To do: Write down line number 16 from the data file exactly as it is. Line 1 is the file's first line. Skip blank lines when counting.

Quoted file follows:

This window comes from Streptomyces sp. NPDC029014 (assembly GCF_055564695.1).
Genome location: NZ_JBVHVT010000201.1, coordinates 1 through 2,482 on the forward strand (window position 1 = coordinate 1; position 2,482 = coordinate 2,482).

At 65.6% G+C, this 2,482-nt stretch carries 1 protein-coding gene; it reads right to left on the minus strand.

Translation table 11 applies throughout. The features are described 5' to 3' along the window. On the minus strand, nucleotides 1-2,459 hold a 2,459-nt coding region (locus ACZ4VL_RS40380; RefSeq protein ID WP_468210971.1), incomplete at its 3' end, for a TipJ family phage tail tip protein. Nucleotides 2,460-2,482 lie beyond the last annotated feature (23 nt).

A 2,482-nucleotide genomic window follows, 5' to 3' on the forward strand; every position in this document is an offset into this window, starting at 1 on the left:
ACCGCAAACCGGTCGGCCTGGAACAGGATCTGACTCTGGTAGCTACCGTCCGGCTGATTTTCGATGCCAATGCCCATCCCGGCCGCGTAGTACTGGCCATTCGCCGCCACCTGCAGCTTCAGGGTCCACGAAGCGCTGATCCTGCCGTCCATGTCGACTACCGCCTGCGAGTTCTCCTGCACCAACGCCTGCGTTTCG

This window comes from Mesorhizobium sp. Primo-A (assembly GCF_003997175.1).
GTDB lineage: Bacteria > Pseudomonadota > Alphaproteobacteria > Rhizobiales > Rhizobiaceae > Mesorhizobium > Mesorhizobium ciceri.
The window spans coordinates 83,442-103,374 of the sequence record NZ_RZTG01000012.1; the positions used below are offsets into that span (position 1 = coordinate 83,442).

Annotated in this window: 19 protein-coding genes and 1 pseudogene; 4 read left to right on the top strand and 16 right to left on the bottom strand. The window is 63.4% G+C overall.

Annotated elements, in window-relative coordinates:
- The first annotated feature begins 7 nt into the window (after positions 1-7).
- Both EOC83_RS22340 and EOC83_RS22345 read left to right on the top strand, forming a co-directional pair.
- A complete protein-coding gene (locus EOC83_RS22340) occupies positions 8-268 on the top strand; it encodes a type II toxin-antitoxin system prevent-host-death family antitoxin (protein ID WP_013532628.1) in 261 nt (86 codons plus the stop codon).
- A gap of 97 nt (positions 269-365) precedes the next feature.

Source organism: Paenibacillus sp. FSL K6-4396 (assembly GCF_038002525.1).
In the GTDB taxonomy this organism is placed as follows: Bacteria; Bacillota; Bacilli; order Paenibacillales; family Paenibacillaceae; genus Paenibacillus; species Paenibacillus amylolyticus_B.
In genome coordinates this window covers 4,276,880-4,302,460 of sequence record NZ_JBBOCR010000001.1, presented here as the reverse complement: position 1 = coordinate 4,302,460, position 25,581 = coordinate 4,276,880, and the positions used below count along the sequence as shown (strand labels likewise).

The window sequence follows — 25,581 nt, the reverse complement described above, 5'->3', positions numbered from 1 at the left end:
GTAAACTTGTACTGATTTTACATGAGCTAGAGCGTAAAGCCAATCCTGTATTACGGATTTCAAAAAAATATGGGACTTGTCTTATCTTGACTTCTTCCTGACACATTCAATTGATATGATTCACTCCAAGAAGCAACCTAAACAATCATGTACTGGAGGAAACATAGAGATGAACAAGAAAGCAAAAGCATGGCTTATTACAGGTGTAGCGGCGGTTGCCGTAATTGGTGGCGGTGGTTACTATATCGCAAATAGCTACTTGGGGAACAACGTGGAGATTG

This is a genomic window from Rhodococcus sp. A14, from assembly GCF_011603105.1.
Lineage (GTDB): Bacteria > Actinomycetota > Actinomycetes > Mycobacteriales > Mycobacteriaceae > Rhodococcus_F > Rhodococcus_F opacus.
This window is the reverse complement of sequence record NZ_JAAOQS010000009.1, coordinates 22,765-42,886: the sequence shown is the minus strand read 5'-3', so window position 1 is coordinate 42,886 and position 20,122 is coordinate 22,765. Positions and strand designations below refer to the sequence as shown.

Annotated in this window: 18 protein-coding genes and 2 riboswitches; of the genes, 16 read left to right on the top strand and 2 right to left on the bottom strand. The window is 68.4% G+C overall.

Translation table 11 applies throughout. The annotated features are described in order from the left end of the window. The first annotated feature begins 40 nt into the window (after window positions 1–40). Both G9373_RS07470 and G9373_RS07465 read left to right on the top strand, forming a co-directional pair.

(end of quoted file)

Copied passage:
Source organism: Paenibacillus sp. FSL K6-4396 (assembly GCF_038002525.1).